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The Battalion

The Student News Site of Texas A&M University - College Station

The Battalion

The Student News Site of Texas A&M University - College Station

The Battalion

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June 8, 2024

A&M initiative to increase engineering enrollment is on schedule

Photo by Graphic by Alex Sein

The College of Engineering plans to increase its student enrollment to 25,000 by the year 2025.

The 25 by 25 objective, which aims to have 25,000 students enrolled in the College of Engineering by 2025 is, according to the College of Engineering, right on schedule.

The plan calls for approximately 6,831 new engineering students in the worldwide A&M system, and the College of Engineering has not wavered in their resolve to use increased retention rates as the primary source of these students, according to Katherine Banks, vice chancellor and dean of engineering.

“Our future growth will be primarily retention and online Master’s degrees, as well as remote locations,” Banks said. “We don’t expect any growth on this campus in terms of number of students.”

According to Banks, the foreign locations include Galveston, Qatar and various engineering academies in Texas like Blinn College in Bryan and El Centro College in Dallas.

As for the College Station campus, there will be, as Banks and others have previously mentioned, little to no influx of new students; the main focus will be on retention, as that rate is, according to Banks, far lower than the College of Engineering would like it to be.

In order to increase these rates, the College of Engineering will be expanding the living-learning community that is currently in Mosher Hall, according to Valerie Taylor, senior associate dean for Academic Affairs.

“Fall 2016, we had 650 beds available to students,” Taylor said. “For fall 2017, we have 3,100 beds available to students. In addition to the living-learning communities, we’ll also have, for example, peer mentors and the living-learning community supplemental instruction.”

According to Taylor, all four Commons dorms will have living-learning communities in them by fall 2017. However, Taylor said there would be more to these communities than just helping students with their homework.

“In addition to the academic programs, we’ll have themes for the students, and the themes resulted from input from the students,” Taylor said. “Some of the themes include engineering entrepreneurship, service-based learning, also health was another theme, so the living-learning community will be theme-based as well as academics.”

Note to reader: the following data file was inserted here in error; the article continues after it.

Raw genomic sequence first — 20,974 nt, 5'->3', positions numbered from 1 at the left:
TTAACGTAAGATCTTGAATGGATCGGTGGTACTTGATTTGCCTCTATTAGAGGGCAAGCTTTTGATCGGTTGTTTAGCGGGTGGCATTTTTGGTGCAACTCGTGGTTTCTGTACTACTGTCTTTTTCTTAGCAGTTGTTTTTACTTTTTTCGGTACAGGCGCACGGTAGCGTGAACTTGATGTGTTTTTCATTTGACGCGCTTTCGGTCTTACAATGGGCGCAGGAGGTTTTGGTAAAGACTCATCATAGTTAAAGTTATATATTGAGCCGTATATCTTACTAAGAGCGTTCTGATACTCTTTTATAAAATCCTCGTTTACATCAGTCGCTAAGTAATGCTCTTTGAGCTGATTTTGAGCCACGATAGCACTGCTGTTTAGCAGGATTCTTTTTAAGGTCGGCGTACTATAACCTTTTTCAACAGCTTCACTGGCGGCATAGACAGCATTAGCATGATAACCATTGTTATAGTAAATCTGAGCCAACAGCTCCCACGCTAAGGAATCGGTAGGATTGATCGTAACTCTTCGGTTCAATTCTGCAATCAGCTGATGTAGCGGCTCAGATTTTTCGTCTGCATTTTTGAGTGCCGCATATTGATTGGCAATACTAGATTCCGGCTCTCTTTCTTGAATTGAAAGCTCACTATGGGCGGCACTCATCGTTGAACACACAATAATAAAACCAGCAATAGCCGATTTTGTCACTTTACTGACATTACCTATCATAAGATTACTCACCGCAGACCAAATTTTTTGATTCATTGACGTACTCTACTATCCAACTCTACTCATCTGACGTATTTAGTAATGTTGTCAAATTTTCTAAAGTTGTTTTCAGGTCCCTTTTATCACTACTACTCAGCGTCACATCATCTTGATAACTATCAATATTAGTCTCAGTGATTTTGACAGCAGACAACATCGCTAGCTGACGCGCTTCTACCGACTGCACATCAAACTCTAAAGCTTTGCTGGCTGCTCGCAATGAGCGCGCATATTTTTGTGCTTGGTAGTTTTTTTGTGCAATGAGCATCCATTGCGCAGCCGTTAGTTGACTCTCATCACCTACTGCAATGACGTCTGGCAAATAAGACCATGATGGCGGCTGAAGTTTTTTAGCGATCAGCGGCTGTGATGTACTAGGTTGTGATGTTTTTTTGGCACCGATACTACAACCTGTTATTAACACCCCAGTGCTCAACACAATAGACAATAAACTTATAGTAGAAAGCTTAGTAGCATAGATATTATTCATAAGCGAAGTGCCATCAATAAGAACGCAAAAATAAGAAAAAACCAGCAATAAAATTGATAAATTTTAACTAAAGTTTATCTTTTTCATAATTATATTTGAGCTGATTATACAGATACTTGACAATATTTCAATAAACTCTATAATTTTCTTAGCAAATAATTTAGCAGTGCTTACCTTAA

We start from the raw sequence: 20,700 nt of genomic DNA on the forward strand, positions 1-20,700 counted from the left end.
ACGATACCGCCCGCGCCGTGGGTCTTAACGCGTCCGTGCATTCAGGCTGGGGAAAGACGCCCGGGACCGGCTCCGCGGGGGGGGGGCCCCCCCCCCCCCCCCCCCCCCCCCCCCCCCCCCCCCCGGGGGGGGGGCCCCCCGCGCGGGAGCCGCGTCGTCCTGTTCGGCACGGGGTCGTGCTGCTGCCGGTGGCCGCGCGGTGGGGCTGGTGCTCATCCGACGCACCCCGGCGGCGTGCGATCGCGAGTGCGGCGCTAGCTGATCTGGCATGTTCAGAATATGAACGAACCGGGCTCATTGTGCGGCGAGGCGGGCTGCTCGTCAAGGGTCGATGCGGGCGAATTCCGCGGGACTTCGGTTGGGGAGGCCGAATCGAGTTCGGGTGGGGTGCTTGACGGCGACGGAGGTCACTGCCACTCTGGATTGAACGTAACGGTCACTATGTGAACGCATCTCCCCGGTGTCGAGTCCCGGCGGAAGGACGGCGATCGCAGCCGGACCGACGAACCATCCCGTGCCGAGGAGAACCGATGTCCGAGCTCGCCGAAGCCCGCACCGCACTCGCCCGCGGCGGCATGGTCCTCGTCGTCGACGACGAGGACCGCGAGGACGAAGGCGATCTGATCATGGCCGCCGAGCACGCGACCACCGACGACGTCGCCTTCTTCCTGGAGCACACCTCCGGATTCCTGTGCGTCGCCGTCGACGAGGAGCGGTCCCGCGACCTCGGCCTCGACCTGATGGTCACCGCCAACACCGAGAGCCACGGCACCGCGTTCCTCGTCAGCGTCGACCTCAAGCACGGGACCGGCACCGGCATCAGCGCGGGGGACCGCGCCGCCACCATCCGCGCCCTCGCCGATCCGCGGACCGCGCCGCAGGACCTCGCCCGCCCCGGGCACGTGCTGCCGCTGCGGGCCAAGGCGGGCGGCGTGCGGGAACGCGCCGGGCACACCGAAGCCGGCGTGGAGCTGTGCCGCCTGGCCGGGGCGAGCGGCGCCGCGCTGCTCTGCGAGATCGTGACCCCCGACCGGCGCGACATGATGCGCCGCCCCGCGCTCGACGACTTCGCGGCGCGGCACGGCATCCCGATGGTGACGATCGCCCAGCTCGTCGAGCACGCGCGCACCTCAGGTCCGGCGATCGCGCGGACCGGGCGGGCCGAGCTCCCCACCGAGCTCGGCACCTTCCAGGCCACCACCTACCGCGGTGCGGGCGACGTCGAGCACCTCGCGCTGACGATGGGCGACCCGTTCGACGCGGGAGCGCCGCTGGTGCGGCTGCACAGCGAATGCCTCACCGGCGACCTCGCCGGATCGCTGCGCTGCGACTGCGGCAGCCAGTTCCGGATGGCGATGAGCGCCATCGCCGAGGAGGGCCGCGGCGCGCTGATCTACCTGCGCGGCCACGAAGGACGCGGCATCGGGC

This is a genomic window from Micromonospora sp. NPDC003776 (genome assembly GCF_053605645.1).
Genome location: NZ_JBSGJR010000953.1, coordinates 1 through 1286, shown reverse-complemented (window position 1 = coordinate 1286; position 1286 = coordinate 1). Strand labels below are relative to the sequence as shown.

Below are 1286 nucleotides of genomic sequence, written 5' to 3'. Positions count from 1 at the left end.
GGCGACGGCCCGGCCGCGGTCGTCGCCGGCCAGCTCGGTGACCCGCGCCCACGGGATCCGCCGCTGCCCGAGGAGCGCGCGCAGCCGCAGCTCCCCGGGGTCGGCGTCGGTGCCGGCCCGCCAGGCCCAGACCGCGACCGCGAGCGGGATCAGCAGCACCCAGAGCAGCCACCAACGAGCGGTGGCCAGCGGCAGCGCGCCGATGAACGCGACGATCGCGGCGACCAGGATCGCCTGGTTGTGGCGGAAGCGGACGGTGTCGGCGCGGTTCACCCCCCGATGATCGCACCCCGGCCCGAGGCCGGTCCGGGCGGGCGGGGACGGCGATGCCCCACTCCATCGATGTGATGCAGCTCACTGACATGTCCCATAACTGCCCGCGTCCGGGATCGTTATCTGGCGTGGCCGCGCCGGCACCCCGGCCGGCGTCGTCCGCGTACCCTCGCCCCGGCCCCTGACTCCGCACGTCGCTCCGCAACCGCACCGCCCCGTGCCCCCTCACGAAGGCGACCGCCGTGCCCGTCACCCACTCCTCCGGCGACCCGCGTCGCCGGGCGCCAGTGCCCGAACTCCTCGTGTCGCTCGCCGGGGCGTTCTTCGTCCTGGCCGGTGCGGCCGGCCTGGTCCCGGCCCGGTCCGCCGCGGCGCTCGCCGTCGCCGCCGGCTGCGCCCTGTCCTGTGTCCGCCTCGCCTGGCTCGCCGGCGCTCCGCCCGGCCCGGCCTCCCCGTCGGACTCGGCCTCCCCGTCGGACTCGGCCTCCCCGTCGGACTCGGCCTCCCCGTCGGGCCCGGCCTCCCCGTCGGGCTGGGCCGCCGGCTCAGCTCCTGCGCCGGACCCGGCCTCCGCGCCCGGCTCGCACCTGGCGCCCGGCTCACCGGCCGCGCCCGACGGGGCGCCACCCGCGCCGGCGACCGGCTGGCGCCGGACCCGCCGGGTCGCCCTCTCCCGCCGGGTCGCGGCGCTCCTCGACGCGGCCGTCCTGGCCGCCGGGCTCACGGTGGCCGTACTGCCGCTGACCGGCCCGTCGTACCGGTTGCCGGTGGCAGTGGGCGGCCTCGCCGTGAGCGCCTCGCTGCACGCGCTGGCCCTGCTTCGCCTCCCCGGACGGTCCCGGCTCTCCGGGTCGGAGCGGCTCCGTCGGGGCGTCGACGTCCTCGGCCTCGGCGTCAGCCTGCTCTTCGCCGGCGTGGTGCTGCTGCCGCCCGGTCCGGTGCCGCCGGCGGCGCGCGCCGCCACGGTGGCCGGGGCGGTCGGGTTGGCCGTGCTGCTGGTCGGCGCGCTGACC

These themes, according to Taylor, would serve to help all freshmen and sophomores in those halls.

However, the College of Engineering is doing far more than simply increasing retention rates and promoting its remote campuses. According to Mark Weichold, professor of electrical and computer engineering, the 2017 Engineering Showcase was a tremendous success.

“We had close to 200 student teams that demonstrated their projects, ranging from freshmen through seniors,” Weichold said. “We had a very large number of judges from industry coming to quiz the students and judge the winners of the various prizes.”

Students who went to the Showcase not only got to display their innovative engineering projects to the world, but also got time to talk to people from prestigious companies about potential internships and jobs. According to Taylor, there is also a new program for all incoming engineering students that will begin in the fall of 2017.

“One program that’s starting in the fall, and it will be required for all of our incoming freshmen and thereafter, and that’s the Engineering X program,” Taylor said. “Students have what we call an X-factor, which is an extracurricular activity, it’s outside of the classroom, and it relates to a student’s passion.”

The idea is to have every engineering student present their engineering-related hobby or passion to the engineering department. Engineering X, according to Taylor, will be mandatory for all incoming freshmen starting in the fall of 2017, but those students will have four years to complete the project.

According to Banks, Taylor and Weichold, the 25 by 25 objective is still on schedule, and various new additions to the program, like Engineering X, are ensuring that the college of engineering sees drastic growth in the coming years.

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